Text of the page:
"It was like discovering the botanical equivalent of dinosaur footprints," said William Stein, associate professor of biological sciences at Binghamton University. "But the most exciting part was finding out just how many different types of footprints there were. The newly uncovered area was preserved in such a way that we were literally able to walk among the trees, noting what kind they were, where they had stood and how big they had grown."
The Gilboa area has been a known tree fossil location since the late 1800s, but during the 1920s when construction of the Schoharie Dam revealed a dense stand of trees, paleontologists began to investigate the site in earnest. Named Eospermatopteris, or "ancient seed fern," by Winifred Goldring of the New York State Museum in 1924, these earliest trees had survived only as broken standing bases and trunks, all around 1-3 feet high. But more detailed glimpses of the past emerged in 2004 and 2005, when Linda VanAller Hernick, paleontology collection manager, and Frank Mannolini, paleontology collection technician from the NYS Museum, uncovered more intact specimens, complete with crowns.
After thorough investigation by Stein and Christopher M. Berry, a paleobotany lecturer at Cardiff University in Wales, the team was able to determine that these trees actually resembled modern-day cycads or tree ferns, but interestingly enough, not related to either one. Working in conjunction with Stein, Mannolini also developed a sketch of the ancient forest.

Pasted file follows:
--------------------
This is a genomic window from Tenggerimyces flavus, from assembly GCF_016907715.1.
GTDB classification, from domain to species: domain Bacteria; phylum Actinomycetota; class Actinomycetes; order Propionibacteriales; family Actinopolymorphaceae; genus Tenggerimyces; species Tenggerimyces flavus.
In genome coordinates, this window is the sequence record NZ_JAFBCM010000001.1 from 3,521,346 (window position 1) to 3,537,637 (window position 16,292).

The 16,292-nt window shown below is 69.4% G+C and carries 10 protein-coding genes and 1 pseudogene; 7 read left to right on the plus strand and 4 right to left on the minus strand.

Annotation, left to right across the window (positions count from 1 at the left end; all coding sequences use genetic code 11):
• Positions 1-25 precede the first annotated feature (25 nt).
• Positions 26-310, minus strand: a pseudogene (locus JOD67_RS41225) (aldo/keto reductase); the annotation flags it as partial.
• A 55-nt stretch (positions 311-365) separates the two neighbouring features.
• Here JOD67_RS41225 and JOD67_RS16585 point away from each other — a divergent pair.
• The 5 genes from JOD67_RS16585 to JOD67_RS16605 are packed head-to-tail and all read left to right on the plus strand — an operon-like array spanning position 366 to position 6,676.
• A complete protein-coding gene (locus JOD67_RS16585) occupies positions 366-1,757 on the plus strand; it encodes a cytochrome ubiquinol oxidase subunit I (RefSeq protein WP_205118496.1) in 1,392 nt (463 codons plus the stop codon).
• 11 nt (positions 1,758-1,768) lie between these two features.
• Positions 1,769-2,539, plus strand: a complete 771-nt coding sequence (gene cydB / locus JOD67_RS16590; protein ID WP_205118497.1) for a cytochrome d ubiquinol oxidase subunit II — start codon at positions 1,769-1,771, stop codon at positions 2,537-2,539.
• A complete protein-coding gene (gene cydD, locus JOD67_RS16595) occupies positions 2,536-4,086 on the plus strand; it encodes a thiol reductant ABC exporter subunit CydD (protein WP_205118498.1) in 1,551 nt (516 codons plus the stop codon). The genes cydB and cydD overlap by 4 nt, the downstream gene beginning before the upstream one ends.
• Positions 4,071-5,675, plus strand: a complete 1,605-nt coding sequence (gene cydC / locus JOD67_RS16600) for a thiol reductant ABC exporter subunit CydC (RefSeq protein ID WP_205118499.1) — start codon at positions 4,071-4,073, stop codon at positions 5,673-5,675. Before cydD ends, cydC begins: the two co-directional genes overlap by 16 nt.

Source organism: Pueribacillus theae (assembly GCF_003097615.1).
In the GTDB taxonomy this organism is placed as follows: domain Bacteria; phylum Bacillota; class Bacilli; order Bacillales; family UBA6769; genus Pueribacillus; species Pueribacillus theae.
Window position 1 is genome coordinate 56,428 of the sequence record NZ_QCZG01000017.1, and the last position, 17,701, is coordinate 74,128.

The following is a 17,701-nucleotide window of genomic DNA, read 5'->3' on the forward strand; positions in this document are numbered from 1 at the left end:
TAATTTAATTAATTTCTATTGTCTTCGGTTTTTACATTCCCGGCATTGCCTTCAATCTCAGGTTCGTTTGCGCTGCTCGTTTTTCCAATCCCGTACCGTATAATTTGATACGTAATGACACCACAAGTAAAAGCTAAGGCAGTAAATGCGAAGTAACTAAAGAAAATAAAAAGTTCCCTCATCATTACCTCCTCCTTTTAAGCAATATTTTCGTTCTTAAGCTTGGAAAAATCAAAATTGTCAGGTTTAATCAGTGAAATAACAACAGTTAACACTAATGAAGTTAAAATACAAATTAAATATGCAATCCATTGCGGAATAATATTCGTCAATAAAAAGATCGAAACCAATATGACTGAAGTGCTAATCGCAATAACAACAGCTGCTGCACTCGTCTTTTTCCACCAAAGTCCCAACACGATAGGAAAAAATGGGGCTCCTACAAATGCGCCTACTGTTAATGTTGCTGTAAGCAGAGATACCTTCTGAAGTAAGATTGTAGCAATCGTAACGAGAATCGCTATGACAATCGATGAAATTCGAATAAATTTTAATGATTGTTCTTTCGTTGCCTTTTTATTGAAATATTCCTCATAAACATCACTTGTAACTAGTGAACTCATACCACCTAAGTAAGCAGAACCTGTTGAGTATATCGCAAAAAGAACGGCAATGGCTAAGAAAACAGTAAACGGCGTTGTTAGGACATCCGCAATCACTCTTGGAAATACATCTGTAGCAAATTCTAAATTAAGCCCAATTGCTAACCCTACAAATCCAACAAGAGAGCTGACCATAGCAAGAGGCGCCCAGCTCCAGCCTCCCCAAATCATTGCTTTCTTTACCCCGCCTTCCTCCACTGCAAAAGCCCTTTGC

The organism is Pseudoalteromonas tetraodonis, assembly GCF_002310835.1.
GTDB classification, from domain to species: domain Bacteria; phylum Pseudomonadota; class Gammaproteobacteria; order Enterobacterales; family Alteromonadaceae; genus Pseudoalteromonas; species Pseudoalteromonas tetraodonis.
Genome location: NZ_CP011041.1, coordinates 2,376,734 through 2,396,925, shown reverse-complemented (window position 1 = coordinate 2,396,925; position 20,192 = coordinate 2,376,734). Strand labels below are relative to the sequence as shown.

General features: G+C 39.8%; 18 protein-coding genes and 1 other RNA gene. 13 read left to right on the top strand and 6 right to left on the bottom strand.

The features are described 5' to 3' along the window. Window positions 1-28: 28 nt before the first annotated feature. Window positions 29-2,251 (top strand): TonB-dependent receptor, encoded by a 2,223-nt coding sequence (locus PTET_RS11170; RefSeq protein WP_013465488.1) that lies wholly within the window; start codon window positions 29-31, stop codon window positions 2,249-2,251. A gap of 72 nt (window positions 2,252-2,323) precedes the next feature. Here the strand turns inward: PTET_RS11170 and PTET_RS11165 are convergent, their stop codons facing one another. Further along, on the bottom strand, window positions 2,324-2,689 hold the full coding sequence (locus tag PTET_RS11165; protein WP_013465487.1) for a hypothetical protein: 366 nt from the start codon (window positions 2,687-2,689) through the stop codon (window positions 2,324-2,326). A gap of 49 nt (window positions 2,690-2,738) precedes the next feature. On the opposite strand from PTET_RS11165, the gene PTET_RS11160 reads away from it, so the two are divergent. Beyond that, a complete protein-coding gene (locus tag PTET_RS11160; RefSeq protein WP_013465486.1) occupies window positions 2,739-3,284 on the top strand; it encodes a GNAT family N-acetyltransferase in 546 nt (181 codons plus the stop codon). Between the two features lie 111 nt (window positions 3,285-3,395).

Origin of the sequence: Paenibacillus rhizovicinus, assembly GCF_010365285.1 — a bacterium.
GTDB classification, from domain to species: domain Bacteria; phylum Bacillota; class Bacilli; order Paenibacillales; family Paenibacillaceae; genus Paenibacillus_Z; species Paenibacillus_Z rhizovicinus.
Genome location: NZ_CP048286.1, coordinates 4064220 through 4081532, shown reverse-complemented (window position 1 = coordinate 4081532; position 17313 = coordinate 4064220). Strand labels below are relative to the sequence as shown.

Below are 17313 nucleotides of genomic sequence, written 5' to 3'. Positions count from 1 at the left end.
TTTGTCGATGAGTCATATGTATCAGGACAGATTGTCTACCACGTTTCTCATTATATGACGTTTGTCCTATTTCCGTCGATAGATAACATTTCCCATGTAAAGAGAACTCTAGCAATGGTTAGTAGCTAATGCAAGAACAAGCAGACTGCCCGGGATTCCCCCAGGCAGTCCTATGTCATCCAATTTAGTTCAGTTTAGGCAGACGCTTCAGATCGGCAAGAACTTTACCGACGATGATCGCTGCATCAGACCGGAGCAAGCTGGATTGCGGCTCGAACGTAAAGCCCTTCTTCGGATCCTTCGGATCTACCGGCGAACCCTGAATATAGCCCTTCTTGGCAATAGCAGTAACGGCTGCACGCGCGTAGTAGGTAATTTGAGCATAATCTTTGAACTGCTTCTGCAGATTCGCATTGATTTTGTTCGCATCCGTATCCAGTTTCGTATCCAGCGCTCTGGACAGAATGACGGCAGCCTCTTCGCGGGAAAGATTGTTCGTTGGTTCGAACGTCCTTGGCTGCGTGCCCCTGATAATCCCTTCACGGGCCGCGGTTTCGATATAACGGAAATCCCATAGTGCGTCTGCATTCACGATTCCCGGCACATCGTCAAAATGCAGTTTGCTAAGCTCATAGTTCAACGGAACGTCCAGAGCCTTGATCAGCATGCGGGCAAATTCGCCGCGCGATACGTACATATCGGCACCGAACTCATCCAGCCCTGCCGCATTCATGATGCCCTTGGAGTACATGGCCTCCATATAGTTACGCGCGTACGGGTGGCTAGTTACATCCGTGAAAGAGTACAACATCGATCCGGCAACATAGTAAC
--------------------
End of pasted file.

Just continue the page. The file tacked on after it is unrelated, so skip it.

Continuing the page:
The research team got a huge break in spring 2010, when repairs of the Gilboa Dam reopened the site for another look. What they found this time was a large, substantially intact portion of the ancient forest horizon, complete with root systems. As they had expected, Eospermatopteris root systems of different sizes were the most abundant. But what they didn't expect to find was the level of detail of the overall composition of the forest.
The first glimpse of the unexpected complexity of this ancient forest came when Stein, Hernick and Mannolini found the remains of large scrambling tree-sized plants, identified as aneurophytaleans. These plants were likely close ecological associates to the original trees, living among them on the forest floor like modern ferns, possibly scrambling into the forest canopy much as tropical vines do today. The aneurophytes are the first in the fossil record to show true "wood" and the oldest known group in the lineage that lead to modern seed plants.
The team also came across a tree belonging to the class Lycopsida, or club mosses, which predates an earlier discovery made in Naples, N.Y., and an ecologically important group in the history of land plants. The lycopsids are an ancient group of non-seed plants represented today by low growing forms such as the "running pines" of the northern hardwood forests of New York. They also inhabited swamps and ended up being much of the Pennsylvanian coal we burn today.